Trading for the Directionally Challenged

May 24, 2007: 7:18 PM CST

As mentioned in previous posts, you don’t have to be right to make money. In fact, the need to be right can actually cost you money!

If you find yourself frustrated by incorrectly guessing the market or a stock’s direction, give up!  No, I don’t mean quit trading.  Try a different strategy.  Stop trying to guess.

Look back over your past trading results and identify how much work goes into selecting trade candidates and managing them with good money management.  Money management is key to successful investment and trading, almost independent of your trade entry strategies.

Why not simplify the process by diversifying into some non-directional strategies?  There are various books – especially on options – that discuss non-directional options strategies such as the spread techniques, the condor, and the butterfly.

I don’t plan to discuss those here, but merely draw your attention to the fact that they do exist and some traders make their entire livelihood by using these strategies month in and month out while maintaining a day job – you can too.

You don’t have to trade every day and you don’t have to be right to earn a comfortable return on your investment or trading capital.  In trading, work smarter with less risk than harder with more risk.  Achieve your goals slowly, rather than seeking to make 100% your first year (or some other insane figure).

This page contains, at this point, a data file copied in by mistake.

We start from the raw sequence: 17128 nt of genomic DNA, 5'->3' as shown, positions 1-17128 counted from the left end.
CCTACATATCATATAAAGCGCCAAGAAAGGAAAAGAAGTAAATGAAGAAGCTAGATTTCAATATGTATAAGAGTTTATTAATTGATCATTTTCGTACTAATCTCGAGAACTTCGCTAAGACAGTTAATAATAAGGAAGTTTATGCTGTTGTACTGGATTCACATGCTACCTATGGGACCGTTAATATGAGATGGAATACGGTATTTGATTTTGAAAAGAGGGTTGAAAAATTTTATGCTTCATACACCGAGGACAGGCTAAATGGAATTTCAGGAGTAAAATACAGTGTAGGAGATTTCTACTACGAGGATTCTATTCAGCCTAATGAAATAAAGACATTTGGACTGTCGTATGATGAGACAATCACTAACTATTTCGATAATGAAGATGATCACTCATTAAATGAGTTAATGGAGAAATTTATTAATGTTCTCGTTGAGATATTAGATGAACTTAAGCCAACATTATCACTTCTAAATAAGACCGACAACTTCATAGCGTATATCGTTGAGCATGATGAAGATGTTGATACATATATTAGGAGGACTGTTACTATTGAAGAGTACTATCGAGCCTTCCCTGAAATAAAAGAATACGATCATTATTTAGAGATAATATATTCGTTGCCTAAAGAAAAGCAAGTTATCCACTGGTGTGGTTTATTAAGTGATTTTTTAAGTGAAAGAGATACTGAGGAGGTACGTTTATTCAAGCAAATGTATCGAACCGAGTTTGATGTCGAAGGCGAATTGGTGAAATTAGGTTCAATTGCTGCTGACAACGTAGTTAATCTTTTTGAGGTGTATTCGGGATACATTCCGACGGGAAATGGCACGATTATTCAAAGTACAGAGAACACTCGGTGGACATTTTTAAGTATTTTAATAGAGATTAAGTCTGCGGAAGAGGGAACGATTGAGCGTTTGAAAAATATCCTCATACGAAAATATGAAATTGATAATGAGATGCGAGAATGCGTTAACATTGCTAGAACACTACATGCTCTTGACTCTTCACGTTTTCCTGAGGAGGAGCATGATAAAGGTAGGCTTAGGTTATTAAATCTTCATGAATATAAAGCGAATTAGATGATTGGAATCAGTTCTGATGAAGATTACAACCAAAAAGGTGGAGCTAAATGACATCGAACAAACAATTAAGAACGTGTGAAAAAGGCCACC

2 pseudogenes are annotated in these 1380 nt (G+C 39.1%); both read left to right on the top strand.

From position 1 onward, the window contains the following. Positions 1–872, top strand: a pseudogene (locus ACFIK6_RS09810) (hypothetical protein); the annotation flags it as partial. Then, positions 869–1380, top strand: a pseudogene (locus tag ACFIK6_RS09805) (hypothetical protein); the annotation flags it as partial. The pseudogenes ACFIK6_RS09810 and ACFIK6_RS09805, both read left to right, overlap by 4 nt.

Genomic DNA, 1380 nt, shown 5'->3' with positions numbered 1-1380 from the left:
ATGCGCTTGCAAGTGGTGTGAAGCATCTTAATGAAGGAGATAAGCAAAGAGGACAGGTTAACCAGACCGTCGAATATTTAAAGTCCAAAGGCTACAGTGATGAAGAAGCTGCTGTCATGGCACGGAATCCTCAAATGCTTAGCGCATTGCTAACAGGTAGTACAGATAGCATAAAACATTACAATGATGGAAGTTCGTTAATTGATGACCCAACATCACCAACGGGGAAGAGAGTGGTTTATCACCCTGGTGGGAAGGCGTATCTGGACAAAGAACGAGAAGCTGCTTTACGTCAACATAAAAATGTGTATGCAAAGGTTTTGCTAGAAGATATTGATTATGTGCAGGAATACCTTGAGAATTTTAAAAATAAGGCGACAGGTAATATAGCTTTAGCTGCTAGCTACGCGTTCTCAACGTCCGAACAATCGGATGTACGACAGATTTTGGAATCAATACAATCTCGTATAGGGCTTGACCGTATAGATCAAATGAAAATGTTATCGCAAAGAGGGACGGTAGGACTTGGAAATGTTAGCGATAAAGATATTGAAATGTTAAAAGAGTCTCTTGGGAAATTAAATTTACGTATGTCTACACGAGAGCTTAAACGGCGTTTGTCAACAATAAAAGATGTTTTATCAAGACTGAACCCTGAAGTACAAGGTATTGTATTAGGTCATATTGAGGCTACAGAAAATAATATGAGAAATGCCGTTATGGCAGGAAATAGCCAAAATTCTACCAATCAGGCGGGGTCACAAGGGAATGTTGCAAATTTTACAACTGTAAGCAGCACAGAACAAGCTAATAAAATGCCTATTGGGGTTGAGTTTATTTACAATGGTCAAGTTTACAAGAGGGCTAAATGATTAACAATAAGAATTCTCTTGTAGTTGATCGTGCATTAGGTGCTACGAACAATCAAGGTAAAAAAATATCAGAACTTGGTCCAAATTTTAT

Seek spots where the market MUST do one of two actions and see if establishing a position at that zone or level would be appropriate for a trade.   The goal of course is to maximize price movement in the minimal amount of time with money at risk.  Realize that large moves originate out of low-volatility conditions, and often confound the majority (which, perversely, is what sustains many trends at their birth).

Play around and discover new techniques and observations and make them your own.  Chances are you will have more success with an idea or concept that you understand vs one you read in a singular book or heard at a conference/seminar.  Studying the market is a personal endeavor and taps all your skills and experiences.

Set achievable goals, monitor your progress, and trade for experience – not for money.  Also, stop trying to control the market.  You only have control over yourself.

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